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State Education Board Calls Emergency Session on School Vouchers



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SALT LAKE CITY (AP) -- The state Board of Education has scheduled an emergency meeting for Tuesday to decide whether to adopt a private-school voucher program despite a voter recall effort or keep it on hold until the November election.

Rep. Sheryl Allen, R-Bountiful, a voucher opponent, will ask the board to get off the fence and affirmatively reject the voucher program, at least for now. Allen filed a 48-page petition Friday asking the board to issue an order saying a partial voucher law that remains on the books isn't enough for it to authorize the program.

"I hope it will bring clarity to a muddled issue," Allen said Friday.

The board also will take up Utah Attorney General Mark Shurtleff's advice -- outlined in 20 pages -- to adopt the program regardless of the Nov. 6 vote.

Shurtleff's confidential memo, made public Friday by the school board, answers 25 questions posed by board members who didn't think they had the authority to authorize private school tuition vouchers pending the November referendum.

Because of the uncertainty, the board let a May 15 deadline to adopt rules governing the awarding of vouchers to parents lapse.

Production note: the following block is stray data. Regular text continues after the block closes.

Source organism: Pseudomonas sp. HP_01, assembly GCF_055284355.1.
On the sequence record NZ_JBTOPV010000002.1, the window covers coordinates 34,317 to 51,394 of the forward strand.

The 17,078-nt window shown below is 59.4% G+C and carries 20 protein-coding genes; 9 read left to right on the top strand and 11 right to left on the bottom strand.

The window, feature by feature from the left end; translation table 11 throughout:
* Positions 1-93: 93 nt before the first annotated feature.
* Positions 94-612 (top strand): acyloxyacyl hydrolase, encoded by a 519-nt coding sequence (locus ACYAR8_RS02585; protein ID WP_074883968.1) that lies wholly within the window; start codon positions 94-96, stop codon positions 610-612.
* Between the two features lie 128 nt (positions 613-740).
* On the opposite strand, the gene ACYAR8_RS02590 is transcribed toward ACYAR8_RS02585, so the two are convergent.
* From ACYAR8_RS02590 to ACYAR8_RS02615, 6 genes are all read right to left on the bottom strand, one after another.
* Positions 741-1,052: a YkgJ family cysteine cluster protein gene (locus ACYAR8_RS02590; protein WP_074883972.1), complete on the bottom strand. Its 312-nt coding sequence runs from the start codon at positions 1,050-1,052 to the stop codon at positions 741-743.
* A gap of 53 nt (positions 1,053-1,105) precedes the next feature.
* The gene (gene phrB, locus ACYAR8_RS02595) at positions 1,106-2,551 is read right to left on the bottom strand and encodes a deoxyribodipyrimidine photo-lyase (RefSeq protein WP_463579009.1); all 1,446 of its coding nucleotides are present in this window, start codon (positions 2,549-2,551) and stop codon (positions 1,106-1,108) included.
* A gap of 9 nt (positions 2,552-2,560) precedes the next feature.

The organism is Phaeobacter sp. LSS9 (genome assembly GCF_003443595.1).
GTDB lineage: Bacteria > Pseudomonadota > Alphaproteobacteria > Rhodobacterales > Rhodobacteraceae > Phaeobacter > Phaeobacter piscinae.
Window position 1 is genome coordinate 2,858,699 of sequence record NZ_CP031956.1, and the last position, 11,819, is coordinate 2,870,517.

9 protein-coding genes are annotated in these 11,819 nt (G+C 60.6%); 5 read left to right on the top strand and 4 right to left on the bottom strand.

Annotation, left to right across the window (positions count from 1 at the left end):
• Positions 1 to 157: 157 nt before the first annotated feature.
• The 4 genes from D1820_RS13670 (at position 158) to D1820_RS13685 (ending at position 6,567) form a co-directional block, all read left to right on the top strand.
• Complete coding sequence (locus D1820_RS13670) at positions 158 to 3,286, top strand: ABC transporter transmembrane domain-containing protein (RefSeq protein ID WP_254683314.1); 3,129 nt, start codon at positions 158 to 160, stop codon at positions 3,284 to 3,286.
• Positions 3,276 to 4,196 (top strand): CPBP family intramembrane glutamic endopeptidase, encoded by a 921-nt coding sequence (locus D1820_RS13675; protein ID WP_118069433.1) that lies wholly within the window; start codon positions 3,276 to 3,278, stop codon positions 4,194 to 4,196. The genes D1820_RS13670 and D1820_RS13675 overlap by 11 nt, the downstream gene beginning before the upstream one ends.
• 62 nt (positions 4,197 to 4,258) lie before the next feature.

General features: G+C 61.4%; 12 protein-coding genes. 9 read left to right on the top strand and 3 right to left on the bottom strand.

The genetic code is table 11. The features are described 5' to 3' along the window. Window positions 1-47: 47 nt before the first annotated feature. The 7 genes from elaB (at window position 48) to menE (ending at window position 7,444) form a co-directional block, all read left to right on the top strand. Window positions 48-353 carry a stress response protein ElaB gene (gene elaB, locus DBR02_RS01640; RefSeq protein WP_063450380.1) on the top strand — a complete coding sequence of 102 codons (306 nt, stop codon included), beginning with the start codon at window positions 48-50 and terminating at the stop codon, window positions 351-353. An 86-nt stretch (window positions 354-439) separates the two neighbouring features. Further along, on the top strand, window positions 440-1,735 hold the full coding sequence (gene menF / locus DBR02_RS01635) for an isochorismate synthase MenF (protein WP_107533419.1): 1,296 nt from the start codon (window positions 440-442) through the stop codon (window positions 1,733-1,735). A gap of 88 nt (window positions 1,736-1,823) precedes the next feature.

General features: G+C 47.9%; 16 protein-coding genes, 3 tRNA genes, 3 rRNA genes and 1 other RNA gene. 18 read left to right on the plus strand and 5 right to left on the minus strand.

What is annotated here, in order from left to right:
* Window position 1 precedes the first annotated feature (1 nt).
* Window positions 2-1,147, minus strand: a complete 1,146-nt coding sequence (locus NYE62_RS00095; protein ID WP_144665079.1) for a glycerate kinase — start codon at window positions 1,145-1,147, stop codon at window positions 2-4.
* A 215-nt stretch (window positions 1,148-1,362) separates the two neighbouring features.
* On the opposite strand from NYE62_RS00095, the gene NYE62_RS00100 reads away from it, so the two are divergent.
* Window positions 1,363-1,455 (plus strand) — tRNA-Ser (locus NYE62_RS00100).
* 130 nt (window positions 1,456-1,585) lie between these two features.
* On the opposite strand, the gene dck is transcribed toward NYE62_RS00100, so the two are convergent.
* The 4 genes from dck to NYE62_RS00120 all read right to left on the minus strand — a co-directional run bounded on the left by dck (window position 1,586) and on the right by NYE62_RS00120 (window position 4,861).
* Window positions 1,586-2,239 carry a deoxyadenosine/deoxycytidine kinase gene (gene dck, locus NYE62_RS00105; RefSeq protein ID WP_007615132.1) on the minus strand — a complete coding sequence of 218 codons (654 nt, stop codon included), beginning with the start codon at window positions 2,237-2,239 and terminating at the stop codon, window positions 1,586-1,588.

Shurtleff argued the board can and must authorize vouchers despite the recall effort. That effort targets a voucher bill approved by the Legislature and signed by Gov. Jon Huntsman in March, but not a set of amendments passed days later to clean up the original bill.

"The board is susceptible to a lawsuit for its failure to adopt rules," Shurtleff wrote.

The board said it was subject to lawsuits for adopting or refusing to adopt the voucher program. It asked which stance would leave it in a stronger position in court.

"My soundest legal advice is that an agency is always in a more defensible legal posture if the agency has implemented and adhered to the law currently in effect," Shurtleff replied.

The board's dueling agenda is scheduled for 10 a.m. Tuesday. It will take public comment before closing its doors for an executive session to make a decision.

Huntsman pledged Thursday to follow the will of voters in November and do what he can to kill the program if it goes down in defeat, regardless of the second law.

Utah's program, if adopted, would create the nation's broadest voucher program by giving any parent $500 to $3,000 per child, depending on family income, to use for tuition at private schools. Other states' voucher programs target low-income families of children with special education needs.

(Copyright 2007 by The Associated Press. All Rights Reserved.)

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